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Selfishness Is Learned - Issue 37: Currents - Nautilus

Encouraging cooperation

In many situations, people are rewarded for backstabbing and ladder climbing.

In order to encourage cooperation where cooperation isn't the norm, companies might offer bonuses and recognition for cooperative behavior. Encouraging people to make decisions quickly can also bring out their better behavior.

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Selfishness Is Learned - Issue 37: Currents - Nautilus

Selfishness Is Learned - Issue 37: Currents - Nautilus

http://nautil.us/issue/37/currents/selfishness-is-learned

nautil.us

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Key Ideas

Creating quantitative models

Most of the psychological theories are verbal, but words can be imprecise. If "cooperation is intuitive", it needs to state when. And what does "intuitive" mean?

In order to solve this, computer simulations of society were developed.

The Sims computer simulation

These models represent collections of individual people described by computer algorithms that capture a specific set of traits, such as a tendency to cooperate or not.

  • You can give them new personalities to see how they would behave.
  • You can observe social processes in action.
  • You can observe time scales, from seconds to generations.
  • You can watch the spread of certain behaviors throughout a population and you can see how certain behaviors influence other behaviors.

The patterns that emerge can tell you things about large-scale social interaction that lab experiments and real people never could.

The human instinct to cooperate

There seems to be evolutionary logic to the human ability to cooperate but adjust if necessary. To trust, but verify. 

We generally collaborate with other people because it benefits us. Our rational minds let us work out when we might occasionally gain by acting selfishly instead.

Getting people to cooperate more

Our intuitions are not fixed at birth. We develop social rules of thumb for interpersonal behavior based on the interactions we have. 

Change those interactions, and you change behavior.

Encouraging cooperation

In many situations, people are rewarded for backstabbing and ladder climbing.

In order to encourage cooperation where cooperation isn't the norm, companies might offer bonuses and recognition for cooperative behavior. Encouraging people to make decisions quickly can also bring out their better behavior.

Understanding morality

Psychologists do not understand human moral behavior, because it seldom makes any logical sense.

Using moral philosophy and psychology, biology, economics, mathematics, and computer science, scientists are trying to study how morality operates in the real world.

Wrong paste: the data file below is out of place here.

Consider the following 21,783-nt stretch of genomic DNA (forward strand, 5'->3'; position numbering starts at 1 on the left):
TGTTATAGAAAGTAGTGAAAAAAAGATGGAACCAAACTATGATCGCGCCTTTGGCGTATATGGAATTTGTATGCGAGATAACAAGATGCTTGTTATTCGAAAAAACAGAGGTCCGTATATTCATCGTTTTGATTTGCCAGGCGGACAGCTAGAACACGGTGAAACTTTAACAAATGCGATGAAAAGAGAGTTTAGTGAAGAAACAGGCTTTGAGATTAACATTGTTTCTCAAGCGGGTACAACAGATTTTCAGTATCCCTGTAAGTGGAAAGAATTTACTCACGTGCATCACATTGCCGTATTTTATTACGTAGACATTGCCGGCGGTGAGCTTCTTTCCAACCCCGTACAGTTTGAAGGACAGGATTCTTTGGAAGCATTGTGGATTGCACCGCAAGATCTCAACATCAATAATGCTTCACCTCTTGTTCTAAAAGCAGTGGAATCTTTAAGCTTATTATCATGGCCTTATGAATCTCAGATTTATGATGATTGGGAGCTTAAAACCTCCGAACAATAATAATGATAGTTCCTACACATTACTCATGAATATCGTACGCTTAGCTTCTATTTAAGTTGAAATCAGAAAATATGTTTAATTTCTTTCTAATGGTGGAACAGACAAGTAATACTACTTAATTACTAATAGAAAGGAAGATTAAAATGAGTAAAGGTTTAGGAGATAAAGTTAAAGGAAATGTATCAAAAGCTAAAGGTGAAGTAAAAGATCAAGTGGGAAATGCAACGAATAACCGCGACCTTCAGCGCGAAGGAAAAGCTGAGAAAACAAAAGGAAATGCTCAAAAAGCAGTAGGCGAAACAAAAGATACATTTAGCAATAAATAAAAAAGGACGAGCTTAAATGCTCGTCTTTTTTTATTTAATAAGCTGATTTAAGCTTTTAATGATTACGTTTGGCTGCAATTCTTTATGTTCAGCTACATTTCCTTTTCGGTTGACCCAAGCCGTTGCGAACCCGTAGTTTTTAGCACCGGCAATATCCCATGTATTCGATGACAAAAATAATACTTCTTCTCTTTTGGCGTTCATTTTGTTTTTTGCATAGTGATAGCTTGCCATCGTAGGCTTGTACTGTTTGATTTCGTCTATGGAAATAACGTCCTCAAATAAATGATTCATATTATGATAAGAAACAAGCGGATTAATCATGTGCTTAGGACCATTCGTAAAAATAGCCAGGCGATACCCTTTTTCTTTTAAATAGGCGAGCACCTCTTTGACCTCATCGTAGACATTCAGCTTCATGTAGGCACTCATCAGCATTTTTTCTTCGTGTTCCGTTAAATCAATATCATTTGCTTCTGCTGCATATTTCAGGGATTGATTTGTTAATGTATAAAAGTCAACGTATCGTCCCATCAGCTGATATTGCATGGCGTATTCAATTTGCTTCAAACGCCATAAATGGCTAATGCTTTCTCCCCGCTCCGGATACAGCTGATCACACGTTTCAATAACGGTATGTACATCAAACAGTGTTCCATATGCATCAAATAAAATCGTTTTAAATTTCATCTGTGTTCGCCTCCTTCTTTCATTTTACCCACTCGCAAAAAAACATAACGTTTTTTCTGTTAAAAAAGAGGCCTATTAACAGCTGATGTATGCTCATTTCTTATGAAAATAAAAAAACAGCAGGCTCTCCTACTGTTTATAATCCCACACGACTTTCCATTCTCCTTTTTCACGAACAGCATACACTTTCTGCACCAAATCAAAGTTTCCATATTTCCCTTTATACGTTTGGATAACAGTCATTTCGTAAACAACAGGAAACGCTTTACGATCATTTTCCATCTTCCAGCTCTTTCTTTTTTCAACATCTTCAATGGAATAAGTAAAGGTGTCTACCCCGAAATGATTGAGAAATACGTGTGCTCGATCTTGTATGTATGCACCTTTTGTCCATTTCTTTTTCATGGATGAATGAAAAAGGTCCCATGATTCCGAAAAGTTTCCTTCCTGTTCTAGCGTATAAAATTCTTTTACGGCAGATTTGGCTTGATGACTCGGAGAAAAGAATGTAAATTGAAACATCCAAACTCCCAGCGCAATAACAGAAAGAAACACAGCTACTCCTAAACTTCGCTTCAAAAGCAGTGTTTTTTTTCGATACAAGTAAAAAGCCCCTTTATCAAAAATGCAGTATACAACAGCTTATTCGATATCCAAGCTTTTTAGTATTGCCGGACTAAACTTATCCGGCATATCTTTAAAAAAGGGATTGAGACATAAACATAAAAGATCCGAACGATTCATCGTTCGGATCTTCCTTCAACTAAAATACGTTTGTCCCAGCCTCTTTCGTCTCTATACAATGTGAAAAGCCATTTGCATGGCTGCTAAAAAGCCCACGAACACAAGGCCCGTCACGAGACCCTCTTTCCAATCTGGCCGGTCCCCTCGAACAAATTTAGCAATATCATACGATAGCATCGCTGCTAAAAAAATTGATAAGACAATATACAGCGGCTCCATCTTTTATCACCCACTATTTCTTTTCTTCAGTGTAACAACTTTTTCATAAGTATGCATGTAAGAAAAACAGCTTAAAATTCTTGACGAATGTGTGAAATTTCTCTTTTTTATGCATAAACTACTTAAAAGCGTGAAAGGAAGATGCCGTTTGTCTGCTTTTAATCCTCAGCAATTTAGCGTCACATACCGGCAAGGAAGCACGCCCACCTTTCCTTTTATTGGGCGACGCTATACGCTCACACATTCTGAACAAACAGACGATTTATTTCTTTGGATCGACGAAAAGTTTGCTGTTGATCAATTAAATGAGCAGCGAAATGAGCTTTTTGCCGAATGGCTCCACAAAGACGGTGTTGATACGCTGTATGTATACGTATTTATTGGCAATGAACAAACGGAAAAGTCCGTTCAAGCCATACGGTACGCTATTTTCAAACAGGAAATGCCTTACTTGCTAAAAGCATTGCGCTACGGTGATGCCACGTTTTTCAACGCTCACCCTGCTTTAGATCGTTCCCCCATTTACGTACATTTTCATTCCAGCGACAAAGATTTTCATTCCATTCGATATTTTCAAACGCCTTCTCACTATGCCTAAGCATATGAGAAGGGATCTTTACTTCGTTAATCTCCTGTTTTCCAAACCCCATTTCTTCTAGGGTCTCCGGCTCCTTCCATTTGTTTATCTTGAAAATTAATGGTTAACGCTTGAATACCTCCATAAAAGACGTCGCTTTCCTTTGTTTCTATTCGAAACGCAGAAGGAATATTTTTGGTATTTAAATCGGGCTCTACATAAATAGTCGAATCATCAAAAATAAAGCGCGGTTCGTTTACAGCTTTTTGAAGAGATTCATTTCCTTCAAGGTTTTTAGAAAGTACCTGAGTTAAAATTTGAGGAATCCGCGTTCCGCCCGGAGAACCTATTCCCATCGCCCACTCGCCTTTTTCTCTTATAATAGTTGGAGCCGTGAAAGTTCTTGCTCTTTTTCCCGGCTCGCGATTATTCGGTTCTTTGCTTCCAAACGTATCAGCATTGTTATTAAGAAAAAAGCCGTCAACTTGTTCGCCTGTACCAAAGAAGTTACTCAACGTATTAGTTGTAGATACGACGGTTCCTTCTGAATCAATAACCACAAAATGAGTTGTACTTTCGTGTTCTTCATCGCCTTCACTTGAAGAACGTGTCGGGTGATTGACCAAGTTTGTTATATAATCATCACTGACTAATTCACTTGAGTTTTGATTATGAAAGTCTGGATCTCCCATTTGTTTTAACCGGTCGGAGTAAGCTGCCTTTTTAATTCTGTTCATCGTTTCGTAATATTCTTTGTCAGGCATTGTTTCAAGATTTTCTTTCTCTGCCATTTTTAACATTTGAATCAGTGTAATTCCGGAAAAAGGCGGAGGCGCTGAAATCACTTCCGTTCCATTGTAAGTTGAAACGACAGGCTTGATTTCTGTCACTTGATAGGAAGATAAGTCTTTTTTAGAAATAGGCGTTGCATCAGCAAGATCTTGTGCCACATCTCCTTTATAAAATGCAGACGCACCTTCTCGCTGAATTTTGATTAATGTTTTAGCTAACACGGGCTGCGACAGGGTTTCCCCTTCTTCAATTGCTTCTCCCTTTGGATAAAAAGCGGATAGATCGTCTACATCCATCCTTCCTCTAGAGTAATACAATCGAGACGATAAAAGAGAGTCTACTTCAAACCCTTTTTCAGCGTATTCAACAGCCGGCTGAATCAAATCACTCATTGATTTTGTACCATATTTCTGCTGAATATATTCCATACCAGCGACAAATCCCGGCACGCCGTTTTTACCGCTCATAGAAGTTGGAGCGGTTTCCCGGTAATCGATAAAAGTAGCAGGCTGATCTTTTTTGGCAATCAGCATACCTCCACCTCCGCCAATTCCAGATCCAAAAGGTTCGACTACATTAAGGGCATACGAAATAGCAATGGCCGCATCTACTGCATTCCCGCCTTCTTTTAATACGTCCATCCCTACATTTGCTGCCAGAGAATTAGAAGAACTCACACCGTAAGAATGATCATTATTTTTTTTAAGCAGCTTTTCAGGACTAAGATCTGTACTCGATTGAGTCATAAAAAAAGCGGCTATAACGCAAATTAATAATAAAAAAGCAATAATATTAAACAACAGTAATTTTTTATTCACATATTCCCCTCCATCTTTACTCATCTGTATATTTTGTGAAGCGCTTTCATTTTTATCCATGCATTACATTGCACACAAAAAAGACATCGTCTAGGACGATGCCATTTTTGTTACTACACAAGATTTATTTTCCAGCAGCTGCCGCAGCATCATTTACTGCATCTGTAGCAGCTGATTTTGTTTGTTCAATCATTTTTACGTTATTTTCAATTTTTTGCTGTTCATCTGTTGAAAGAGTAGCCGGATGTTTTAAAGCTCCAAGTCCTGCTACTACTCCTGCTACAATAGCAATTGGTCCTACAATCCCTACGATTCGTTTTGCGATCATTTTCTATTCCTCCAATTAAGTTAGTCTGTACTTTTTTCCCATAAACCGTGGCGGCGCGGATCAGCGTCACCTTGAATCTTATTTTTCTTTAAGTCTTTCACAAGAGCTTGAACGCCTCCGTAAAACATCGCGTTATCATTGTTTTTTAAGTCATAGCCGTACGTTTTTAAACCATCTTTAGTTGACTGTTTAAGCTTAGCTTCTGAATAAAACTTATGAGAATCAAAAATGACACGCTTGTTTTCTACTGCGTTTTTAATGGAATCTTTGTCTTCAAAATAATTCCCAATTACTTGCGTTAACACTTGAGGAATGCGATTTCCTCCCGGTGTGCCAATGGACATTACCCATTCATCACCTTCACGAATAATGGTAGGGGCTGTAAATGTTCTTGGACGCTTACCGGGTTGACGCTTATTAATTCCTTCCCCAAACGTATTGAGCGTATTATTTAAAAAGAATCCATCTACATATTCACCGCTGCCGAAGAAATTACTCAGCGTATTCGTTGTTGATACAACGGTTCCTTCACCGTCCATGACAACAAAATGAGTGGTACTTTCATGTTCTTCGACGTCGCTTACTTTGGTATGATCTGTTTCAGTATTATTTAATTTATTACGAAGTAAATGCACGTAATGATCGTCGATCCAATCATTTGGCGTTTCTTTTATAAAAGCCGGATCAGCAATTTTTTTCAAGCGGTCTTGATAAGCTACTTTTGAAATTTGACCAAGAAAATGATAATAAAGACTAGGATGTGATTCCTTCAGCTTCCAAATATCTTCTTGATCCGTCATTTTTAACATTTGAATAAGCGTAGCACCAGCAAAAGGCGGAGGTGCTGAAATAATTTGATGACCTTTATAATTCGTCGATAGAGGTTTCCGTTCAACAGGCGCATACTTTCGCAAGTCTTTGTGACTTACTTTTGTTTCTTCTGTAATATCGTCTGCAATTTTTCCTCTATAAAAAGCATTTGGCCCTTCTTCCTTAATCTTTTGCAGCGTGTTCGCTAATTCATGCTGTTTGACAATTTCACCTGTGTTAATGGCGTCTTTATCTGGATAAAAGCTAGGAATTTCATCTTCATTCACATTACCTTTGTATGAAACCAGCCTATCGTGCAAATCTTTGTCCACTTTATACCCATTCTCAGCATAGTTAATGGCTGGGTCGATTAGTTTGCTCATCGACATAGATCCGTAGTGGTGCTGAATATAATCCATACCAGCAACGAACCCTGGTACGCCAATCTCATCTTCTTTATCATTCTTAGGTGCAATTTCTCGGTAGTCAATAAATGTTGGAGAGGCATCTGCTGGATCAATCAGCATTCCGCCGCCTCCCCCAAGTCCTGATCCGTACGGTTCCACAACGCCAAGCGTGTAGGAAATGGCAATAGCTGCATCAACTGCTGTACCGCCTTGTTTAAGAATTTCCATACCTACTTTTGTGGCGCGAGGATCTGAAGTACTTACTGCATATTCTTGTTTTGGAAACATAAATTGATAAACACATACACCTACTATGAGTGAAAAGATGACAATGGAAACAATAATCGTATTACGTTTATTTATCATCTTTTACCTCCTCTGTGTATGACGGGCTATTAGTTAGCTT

Our default mode

Through a series of experiments, it was discovered that despite the temptation to be selfish, most people show selflessness.

This is particularly true when subjects were forced to make their decision under time pressure; people are prone to cooperation when they rely more on intuition.

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It's only in the last few years that researchers have demonstrated that the emotional system might excel at complex decisions, or those involving lots of variables.

This would suggest that the unconscious is better suited for difficult cognitive tasks than the conscious brain, that the very thought process we've long disregarded as irrational and impulsive might actually be "smarter" than reasoned deliberation.

How emotional decision-making works

Thinking in a rational manner is more effective when there are limited pieces of information.  However, those focused on feelings prove far better in complex conditions

The advantages of emotional decision-making could be undone by a subsequent bout of deliberation, which suggests that we shouldn't doubt a particularly strong instinct, at least when considering lots of information.

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The compounding effect of that relationship means that increased testing can lead to an exponential decrease in disease transmission because one infected person can infect more than just one person.

Probabilistic thinking

In the absence of enough testing, we need to use probabilistic thinking to make decisions on what actions to take. Reasonable probability will impact your approach to physical distancing if you estimate the likelihood of transmission as being three people out of ten instead of one person out of one thousand.

When you have to make decisions with incomplete information, use inversion: Look at the problem backward. Ask yourself what you could do to make things worse, then avoid doing those things.

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